What does an engineer look like?
The aim of this year’s Introduce a Girl to Engineering Day was to encourage middle school girls that anyone can be an engineer – including women. The April 7 event was hosted by the CSU collegiate section of the Society of Women Engineers (SWE) at the Suzanne and Walter Scott, Jr. Bioengineering Building, where 122 middle school girls from across Colorado participated in different activities that familiarized them with engineering concepts.
Girls were put into groups of eight and assigned to a “role model,” an engineering student and member of SWE, providing them with a more personalized experience. Students had the opportunity to interact with the other girls in their group, as well as learn from their role model.
“At the beginning of the day the girls were really shy, but it was nice to see them become really interactive by the end of the day,” said Natalie Rios, a sophomore in biomedical and chemical and biological engineering and CSU SWE outreach director.
How to be an engineer
The girls participated in a variety of activities, including circuit soldering and coding, and learned how to problem-solve their way through each activity rotation. Volunteers from engineering student organizations and companies like New Belgium and Ciena were on hand to help guide the students through each activity.
“We wanted the girls to know that sometimes experiments don’t go right, but that’s OK – you can problem-solve,” said Annie Elefante, a junior in biomedical and mechanical engineering and SWE president.
While their children learned how to solder and code, the girls’ parents attended informational sessions. The presenters, including women engineers from industry, guided parents through the process of supporting girls who express interest in pursuing engineering education. They also discussed how to enable girls to feel more comfortable pursuing engineering, rather than leveraging teaching methods that push them away from engineering fields.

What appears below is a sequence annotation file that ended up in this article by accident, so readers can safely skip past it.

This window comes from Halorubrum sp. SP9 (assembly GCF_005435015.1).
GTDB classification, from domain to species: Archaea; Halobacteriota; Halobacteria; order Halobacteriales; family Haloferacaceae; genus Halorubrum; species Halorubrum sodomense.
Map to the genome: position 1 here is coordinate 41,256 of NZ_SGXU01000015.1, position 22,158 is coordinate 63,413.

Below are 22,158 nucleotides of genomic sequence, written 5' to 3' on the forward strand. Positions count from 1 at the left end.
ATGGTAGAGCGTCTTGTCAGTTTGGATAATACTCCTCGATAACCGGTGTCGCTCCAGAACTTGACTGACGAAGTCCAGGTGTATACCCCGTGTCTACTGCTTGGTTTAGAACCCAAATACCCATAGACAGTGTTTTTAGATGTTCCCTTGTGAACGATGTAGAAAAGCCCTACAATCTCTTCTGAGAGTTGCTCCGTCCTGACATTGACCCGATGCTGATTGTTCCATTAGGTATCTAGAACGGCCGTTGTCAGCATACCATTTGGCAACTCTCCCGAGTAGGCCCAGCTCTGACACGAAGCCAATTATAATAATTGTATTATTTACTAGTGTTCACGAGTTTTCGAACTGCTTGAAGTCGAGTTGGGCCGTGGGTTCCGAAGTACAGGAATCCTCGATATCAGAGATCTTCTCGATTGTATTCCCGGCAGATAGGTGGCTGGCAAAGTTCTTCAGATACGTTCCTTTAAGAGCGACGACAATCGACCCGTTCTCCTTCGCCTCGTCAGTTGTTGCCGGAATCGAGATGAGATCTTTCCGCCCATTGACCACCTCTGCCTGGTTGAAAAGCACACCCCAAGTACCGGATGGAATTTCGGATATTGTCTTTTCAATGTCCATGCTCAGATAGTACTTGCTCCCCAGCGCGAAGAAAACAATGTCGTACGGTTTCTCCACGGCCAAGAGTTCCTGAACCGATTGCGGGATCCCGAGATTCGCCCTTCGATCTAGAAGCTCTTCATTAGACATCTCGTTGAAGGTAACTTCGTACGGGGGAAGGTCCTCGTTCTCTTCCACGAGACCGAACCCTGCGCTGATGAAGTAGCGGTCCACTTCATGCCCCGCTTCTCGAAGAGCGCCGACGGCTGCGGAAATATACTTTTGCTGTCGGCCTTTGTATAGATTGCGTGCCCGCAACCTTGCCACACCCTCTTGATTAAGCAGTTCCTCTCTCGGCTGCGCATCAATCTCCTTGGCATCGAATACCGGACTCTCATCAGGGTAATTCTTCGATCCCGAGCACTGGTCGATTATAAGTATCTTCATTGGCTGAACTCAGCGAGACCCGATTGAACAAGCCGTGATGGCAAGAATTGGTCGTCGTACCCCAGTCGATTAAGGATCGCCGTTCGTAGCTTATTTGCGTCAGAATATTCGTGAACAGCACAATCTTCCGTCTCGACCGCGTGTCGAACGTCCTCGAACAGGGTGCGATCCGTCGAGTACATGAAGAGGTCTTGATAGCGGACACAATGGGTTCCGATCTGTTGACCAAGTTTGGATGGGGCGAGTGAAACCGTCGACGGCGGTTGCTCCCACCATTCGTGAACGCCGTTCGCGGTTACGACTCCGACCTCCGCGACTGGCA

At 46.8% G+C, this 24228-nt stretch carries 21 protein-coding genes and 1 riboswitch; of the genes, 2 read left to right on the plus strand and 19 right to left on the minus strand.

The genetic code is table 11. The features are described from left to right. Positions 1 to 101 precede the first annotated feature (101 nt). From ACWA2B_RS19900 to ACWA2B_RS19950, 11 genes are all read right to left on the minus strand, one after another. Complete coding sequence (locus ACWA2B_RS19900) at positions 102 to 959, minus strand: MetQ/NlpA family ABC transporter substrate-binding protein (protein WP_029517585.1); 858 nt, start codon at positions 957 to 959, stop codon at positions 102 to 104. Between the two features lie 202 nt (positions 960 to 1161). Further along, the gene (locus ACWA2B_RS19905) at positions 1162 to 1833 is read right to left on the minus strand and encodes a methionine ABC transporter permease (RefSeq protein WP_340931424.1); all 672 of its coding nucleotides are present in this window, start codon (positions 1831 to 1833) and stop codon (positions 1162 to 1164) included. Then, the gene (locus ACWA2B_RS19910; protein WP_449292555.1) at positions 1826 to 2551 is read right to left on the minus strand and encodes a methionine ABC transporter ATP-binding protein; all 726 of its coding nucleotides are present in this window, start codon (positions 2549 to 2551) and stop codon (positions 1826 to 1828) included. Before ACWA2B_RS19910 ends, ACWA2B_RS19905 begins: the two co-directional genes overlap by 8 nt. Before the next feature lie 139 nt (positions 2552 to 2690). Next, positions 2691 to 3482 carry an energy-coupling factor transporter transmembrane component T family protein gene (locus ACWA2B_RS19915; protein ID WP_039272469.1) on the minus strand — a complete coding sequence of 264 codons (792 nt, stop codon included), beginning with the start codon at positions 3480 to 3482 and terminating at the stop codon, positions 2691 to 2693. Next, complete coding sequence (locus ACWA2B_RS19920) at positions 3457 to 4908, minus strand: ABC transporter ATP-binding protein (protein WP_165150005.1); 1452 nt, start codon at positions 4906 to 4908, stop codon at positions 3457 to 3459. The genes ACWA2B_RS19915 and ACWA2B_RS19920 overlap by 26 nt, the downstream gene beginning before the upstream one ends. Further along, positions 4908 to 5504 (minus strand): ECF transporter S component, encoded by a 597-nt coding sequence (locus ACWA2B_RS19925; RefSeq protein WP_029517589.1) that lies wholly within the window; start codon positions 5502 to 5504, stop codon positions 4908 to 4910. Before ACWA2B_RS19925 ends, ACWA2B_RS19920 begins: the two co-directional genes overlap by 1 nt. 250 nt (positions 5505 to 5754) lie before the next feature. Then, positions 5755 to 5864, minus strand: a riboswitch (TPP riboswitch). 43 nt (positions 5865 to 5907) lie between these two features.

“You don’t have to teach girls to be perfect, you just have to teach them to be brave enough to try,” said Elefante.
Breaking down walls
CSU SWE plans to host the event again next year to continue inspiring middle school girls to embrace their interest in science and technology. They’ve even noticed that for some of the girls, the activities being offered throughout the day aren’t challenging enough, so they want to improve the experience so attendees feel their intellect is properly acknowledged. Through age-appropriate, hands-on activities, Introduce a Girl to Engineering Day is one step closer to closing the gender gap in engineering.
“This is probably one of the big frontiers where women can really make an impact,” said Rios. “It hasn’t happened yet, but we’re working to change that.”